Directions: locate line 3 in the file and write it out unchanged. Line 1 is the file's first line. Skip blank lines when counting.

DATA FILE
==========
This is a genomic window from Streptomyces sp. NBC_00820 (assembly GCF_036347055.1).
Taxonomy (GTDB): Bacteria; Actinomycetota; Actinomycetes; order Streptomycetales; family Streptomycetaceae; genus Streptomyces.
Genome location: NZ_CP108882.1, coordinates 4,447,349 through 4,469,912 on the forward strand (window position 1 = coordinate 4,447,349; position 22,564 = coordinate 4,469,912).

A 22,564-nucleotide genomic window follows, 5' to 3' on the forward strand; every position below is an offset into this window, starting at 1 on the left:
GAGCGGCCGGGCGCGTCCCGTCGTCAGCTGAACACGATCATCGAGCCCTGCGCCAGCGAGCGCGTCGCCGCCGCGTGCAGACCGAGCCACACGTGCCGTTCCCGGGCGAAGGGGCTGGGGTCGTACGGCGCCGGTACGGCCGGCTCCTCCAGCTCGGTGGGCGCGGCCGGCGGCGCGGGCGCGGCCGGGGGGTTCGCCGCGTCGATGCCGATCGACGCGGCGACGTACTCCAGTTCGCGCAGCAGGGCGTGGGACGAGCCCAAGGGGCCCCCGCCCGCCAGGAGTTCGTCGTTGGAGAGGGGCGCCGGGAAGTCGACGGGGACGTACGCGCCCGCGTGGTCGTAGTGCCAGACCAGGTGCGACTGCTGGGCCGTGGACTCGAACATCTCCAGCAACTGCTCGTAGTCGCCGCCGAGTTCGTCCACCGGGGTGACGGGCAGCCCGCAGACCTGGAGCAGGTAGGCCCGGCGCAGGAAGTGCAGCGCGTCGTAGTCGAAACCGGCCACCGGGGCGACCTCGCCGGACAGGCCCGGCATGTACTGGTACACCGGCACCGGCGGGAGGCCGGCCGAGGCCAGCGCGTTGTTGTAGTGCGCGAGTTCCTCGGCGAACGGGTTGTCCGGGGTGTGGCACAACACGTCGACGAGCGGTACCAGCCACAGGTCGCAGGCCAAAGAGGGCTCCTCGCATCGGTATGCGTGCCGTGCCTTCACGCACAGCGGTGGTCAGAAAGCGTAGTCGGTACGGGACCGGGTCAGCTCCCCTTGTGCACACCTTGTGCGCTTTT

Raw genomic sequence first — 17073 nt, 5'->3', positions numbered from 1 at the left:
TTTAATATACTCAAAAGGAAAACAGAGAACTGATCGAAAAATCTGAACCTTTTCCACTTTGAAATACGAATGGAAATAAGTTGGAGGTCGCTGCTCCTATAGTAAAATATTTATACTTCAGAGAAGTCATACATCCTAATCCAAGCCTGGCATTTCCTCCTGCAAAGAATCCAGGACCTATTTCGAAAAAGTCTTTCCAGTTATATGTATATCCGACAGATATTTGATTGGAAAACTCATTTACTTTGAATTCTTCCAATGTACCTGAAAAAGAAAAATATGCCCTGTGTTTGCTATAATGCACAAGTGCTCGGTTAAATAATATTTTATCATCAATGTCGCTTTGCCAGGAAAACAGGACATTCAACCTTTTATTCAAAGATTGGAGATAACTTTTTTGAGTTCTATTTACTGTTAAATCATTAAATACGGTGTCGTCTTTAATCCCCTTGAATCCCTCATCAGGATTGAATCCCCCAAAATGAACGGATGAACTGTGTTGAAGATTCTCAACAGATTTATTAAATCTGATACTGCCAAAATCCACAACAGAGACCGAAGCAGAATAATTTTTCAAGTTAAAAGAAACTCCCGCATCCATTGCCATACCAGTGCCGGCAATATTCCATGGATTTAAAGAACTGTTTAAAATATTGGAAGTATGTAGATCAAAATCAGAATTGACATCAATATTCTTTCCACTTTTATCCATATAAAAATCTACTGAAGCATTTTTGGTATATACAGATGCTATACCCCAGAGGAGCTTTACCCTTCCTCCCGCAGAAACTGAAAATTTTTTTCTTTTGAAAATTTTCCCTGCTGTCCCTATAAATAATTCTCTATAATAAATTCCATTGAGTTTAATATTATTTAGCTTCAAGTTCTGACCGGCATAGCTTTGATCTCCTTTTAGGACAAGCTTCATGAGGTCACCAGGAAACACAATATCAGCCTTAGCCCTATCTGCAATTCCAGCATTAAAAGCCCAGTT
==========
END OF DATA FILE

Genome location: NZ_CP108882.1, coordinates 4,447,349 through 4,469,912 on the forward strand (window position 1 = coordinate 4,447,349; position 22,564 = coordinate 4,469,912).